I do admire the simplicity of the design. The nice thing about it is modularity: the problem of selecting the candidates is left out of the system, which gives the voter more option into how they can proceed. E.g., a voter who wants to see all the options, can pick up a booklet that lists all the candidates with their numbers. On the other hand, a voter who already made up their mind is likely to arrive already knowing the codes for their candidates and can get done with voting quickly. (If they remember the code incorrectly they will see that when the machine shows the name of the wrong candidate. They can then get the booklet to lookup the correct number.) The problem of blind users is similarly solved: since the interface for actual voting is really simple, it could be made accessible in a trivial way: the keypad has braille on it, and you can hear names of the candidates read to you before confirming the vote. The task of letting the blind users know which candidates correspond to which numbers can then be handled by a variety of methods, though I imagine that most blind users learn the numbers from TV ads.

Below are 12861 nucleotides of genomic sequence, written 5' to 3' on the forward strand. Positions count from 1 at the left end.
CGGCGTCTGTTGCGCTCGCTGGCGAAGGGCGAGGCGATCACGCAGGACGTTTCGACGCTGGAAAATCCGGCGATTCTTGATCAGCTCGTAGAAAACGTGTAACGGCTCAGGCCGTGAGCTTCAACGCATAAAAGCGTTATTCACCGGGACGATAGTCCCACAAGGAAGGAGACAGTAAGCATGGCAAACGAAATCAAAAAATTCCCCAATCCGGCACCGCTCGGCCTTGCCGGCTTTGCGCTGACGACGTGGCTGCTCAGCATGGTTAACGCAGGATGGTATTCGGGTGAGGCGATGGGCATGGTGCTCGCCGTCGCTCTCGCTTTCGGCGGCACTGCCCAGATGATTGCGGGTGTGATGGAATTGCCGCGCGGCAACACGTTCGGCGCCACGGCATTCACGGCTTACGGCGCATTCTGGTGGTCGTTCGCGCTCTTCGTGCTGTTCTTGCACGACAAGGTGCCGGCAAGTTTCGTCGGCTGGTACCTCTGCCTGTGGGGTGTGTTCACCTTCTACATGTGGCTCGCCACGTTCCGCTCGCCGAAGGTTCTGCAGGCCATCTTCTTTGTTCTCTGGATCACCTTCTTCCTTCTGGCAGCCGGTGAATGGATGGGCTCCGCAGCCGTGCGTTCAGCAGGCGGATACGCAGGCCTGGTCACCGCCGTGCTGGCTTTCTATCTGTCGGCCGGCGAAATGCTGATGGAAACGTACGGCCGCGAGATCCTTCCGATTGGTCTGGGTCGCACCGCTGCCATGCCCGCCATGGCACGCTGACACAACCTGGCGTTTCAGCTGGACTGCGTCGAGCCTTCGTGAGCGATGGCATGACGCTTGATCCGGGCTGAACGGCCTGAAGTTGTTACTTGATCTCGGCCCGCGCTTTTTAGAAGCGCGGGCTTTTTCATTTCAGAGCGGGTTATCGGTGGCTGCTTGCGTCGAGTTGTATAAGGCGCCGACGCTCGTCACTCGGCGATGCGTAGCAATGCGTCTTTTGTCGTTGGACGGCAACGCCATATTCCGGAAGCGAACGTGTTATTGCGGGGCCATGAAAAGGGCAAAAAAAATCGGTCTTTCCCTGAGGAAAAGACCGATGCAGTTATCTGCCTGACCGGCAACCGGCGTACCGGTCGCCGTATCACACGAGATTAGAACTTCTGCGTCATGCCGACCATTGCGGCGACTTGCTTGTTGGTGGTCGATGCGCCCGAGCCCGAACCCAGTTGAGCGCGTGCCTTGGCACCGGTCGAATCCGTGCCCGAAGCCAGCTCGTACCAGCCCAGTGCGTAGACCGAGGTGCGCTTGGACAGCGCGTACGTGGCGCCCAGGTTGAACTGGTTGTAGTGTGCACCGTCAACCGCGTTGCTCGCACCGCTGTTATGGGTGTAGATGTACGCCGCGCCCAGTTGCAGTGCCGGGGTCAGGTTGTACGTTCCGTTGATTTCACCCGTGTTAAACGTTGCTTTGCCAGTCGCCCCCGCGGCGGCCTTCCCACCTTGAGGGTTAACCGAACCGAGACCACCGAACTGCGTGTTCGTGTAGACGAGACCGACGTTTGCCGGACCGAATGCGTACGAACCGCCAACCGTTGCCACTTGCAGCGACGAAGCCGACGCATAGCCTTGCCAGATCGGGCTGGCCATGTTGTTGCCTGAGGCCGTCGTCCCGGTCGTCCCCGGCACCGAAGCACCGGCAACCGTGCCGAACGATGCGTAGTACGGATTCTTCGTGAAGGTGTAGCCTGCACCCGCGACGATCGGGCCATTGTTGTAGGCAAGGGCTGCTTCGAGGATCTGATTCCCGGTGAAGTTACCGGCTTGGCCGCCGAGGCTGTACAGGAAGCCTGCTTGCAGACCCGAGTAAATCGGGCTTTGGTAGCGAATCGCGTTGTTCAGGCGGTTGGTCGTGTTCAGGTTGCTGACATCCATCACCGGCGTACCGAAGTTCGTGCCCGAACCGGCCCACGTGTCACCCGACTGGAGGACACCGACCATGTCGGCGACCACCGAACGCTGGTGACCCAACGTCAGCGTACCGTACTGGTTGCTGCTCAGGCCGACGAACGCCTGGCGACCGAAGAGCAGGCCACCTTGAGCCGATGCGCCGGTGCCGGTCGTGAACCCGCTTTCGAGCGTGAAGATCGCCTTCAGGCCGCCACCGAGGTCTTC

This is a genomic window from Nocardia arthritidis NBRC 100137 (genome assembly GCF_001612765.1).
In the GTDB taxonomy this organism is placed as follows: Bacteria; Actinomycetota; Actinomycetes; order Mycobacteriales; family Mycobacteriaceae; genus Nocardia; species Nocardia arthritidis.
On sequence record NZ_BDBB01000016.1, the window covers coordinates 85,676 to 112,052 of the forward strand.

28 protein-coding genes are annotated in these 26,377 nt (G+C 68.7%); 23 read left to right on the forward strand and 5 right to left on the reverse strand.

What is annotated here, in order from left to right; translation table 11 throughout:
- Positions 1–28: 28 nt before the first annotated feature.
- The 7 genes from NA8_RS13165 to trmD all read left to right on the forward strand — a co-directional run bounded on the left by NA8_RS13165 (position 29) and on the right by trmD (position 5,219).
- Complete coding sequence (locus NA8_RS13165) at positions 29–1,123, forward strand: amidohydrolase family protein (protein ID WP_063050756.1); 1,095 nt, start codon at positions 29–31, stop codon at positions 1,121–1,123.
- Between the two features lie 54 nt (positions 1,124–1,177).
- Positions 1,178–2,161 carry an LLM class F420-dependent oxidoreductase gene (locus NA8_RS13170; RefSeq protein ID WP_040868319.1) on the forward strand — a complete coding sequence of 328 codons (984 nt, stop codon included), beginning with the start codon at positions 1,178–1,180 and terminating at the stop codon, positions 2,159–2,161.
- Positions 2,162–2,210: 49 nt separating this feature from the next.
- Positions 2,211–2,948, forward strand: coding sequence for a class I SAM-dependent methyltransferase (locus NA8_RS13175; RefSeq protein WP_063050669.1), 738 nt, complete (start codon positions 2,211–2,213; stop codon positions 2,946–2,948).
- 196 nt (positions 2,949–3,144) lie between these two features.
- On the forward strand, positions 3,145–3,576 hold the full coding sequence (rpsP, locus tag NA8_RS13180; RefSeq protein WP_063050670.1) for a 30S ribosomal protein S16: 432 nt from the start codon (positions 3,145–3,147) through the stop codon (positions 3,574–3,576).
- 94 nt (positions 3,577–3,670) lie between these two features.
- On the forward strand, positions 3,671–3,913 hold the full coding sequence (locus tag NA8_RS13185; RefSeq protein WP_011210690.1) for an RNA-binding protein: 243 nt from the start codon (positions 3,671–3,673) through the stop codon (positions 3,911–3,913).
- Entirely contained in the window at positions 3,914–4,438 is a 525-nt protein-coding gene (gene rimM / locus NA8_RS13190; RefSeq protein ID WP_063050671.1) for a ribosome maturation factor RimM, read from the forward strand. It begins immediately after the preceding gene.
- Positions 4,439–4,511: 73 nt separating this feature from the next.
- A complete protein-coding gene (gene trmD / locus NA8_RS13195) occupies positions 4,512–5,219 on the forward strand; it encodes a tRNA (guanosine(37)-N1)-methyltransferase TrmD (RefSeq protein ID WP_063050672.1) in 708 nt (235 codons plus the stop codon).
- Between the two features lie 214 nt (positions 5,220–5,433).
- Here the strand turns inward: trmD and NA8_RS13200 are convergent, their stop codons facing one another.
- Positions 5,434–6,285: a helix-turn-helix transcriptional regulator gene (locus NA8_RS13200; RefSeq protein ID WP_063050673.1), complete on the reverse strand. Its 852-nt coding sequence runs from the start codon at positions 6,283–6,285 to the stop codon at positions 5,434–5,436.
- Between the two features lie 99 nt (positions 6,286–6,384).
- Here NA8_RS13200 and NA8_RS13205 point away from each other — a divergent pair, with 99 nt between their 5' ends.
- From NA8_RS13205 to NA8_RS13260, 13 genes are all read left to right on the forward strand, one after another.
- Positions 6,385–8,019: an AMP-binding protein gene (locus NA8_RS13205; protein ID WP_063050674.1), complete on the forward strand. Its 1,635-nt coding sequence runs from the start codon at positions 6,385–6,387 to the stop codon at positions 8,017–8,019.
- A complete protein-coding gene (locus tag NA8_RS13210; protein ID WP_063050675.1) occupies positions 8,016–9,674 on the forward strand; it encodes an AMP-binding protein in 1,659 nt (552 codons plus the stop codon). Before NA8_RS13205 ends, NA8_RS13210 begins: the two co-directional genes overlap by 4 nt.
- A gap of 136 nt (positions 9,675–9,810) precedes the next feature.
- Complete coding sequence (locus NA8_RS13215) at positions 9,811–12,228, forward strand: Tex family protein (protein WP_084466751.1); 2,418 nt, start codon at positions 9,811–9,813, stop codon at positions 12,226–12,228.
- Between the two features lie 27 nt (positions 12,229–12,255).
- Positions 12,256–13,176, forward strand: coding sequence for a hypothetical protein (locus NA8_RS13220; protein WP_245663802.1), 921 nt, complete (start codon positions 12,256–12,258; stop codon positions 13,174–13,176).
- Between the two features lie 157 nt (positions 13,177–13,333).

Now a question of security. An earlier version of the system printed out the results of each vote on a piece of paper which dropped into a box. The voter couldn’t really see what was being printed, so it wasn’t exactly voter-verified paper trail (VVPT) because the “voter-veried” part was missing. This year, the printers were removed altogether, so there is no paper trail of any sort. I am a strong believer that VVPT is the only way to make electronic elections secure, so no, Brazilian machines are not secure. However, that said, the voting procedures used here seem to be far better then anything I've heard of in US. While they definitely leave the possibility the results being falsified by clever coders, they seem to try hard to avoid any other kinds of violations. More specifically: